Colleen's thoughts on writing, directing and coaching, and her unique take on life itself!

Monday, February 19, 2007


Damn it.

I hate being right in these situations.

More than 10 years ago, I predicted the personal meltdown of Britney Spears, based on how she was being handled, her press, her public persona (overly sexualized) and her performances.

I'm very sorry to say (and please believe whatever you wish - I'm not dissing her!) that I believe that while she is a hard-working performer whose fan base was second to none, the degree of her talent is limited, that her ability to make a life long career in the business of show is hampered because of it.

So she was used as a money machine while she was "hot" by people who made millions from her performances, CD's, DVD's, image, and products using her image.

More importantly, her real identity was stripped from her-if you saw any interviews or features with her you saw someone who was incredibly nice and kind to her fans and performed her heart out for them. Who was she really?

No doubt she was also surrounded with yes people who stood to make even more money off her work if they just kept her "happy."

Kids who work all the time, who don't understand their value as individuals, as a person - but instead see who they are through their looks and ability to work (read: make money) find themselves as adults without knowing who they really are and without the foundation that makes the rest of their lives function well, properly and happily.

I've always maintained that kids have no place in show business because of the way they're too often treated. But to deny a gifted child the opportunity to perform would be an outright sin, so I've always supported them. However, working with the parents can be a real trick.

Fortunately, the parents of kids I've coached, for the most part, were in charge of their kids, protected them and simply supported their desire to act and perform. I actually coached the parents so they would know *how* to protect and support them in the industry.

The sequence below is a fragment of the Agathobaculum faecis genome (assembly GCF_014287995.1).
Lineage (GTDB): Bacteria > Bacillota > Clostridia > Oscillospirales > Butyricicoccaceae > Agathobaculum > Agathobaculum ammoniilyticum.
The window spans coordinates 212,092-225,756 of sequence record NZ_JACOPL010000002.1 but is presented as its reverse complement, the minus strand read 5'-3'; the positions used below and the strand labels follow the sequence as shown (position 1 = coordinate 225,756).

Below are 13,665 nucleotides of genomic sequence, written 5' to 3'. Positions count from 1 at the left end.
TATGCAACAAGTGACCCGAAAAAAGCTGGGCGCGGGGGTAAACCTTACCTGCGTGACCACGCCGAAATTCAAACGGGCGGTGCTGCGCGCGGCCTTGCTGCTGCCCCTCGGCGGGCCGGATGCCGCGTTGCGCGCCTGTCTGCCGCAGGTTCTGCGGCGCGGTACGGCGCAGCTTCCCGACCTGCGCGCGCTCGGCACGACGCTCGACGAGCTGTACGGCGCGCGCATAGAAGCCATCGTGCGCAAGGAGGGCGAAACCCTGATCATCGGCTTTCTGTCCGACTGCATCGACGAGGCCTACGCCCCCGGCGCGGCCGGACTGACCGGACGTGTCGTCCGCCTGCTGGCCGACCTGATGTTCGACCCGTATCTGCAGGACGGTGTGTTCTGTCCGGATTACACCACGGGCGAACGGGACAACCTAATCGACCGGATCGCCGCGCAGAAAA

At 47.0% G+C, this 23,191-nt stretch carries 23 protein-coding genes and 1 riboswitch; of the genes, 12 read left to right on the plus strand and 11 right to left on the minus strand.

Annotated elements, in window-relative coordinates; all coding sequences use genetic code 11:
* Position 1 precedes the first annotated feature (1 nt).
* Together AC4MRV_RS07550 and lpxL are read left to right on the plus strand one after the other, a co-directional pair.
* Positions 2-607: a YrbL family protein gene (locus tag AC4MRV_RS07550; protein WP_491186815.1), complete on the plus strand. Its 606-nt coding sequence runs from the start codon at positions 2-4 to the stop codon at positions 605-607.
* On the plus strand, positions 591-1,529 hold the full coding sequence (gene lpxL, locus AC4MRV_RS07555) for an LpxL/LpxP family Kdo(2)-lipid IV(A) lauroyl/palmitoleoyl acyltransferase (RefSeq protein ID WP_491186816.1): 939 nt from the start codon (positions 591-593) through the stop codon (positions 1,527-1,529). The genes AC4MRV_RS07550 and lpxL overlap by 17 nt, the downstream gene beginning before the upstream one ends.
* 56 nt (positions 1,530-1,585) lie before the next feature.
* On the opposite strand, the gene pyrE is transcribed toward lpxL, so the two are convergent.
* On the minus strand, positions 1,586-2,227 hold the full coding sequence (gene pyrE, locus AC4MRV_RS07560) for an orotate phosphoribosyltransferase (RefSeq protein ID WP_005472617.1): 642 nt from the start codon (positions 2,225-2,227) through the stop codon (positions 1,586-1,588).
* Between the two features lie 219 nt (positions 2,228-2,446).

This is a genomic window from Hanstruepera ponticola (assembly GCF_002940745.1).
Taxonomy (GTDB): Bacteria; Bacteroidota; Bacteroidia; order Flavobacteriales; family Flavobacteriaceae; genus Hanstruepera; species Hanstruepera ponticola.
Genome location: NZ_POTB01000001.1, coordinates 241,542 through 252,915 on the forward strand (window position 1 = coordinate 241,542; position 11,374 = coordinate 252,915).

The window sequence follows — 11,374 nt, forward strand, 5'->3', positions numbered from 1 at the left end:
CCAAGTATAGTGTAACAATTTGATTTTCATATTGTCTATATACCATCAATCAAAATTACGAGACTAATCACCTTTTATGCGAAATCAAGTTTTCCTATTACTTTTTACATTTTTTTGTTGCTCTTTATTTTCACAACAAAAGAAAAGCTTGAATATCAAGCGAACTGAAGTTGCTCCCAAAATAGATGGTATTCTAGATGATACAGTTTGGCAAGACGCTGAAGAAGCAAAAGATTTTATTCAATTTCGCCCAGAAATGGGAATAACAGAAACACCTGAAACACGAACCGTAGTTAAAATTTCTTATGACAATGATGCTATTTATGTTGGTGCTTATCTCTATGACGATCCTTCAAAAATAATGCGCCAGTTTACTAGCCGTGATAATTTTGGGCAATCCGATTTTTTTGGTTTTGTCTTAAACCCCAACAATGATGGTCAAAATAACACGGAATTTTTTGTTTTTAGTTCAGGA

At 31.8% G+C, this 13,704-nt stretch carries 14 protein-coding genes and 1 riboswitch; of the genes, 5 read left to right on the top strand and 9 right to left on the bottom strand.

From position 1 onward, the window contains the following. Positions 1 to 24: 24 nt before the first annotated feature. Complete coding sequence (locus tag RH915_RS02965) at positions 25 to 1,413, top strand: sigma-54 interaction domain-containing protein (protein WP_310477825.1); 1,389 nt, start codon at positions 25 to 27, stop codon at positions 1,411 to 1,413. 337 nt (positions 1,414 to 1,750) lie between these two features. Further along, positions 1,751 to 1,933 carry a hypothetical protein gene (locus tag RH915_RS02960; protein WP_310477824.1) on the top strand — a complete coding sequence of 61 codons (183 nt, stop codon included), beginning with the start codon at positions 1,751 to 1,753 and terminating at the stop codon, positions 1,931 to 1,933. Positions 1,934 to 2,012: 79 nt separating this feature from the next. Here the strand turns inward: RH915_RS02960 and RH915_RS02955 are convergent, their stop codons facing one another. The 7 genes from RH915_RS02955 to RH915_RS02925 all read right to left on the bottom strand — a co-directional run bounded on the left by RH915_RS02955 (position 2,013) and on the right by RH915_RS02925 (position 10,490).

Freddie (now Fred) Savage's parents are terrific role models for good parenting of a working kid.

I don't work with kids whose parents are stage parents - parents who actually have their kid perform so they can live through their work and celebrity vicariously, to make up for something they feel they were denied or lack, or in some cases to actully want their kid to support them financially.

You've read about a lot of them in the tabloids.

I will *never* forget assessing a seven (7!) year young girl for coaching. Her mother sat on my couch, smiling proudly at her offspring as I interviewed her. I asked, "Tell me something about yourself you really like."

Her response: "I'm pretty and I get lots of work!"

WHAT?! I couldn't help but wonder how many other working show biz kids would have said the same.

I probed, "I mean, are you kind, are you a good friend, do you love animals?"

She went on to tell me about her "best friends." The Beanie Babies sitting on her bed.


No, wrong.

Coaching this kid would just a) break my heart and b) create all sorts of turmoil with her mother because I would help her daughter find her true identity and independence and personal values, and she's too young to slip into that conflicting territory with anyone. After all, the parent is the parent and wanting her kid to forsake her true identity and personal values is not a criminal act or seen as child abuse under the law.

As it was, my heart broke for the kid because I could see her massive dysfunction blooming as a young adult coming down the track, heading for a collision with life that would be very difficult for her unless she got proper guidance.

I also see these collisions happening for little girls who emulate "stars" whose basic values are their appearance and being a celebrity (defined as someone who gets publicity without really being anybody or doing anything to serve humanity - a very hollow existence: i.e. Anna Nichole Smith, Paris Hilton).

Britney has made the transition from being a bona fide star to becoming a celebrity.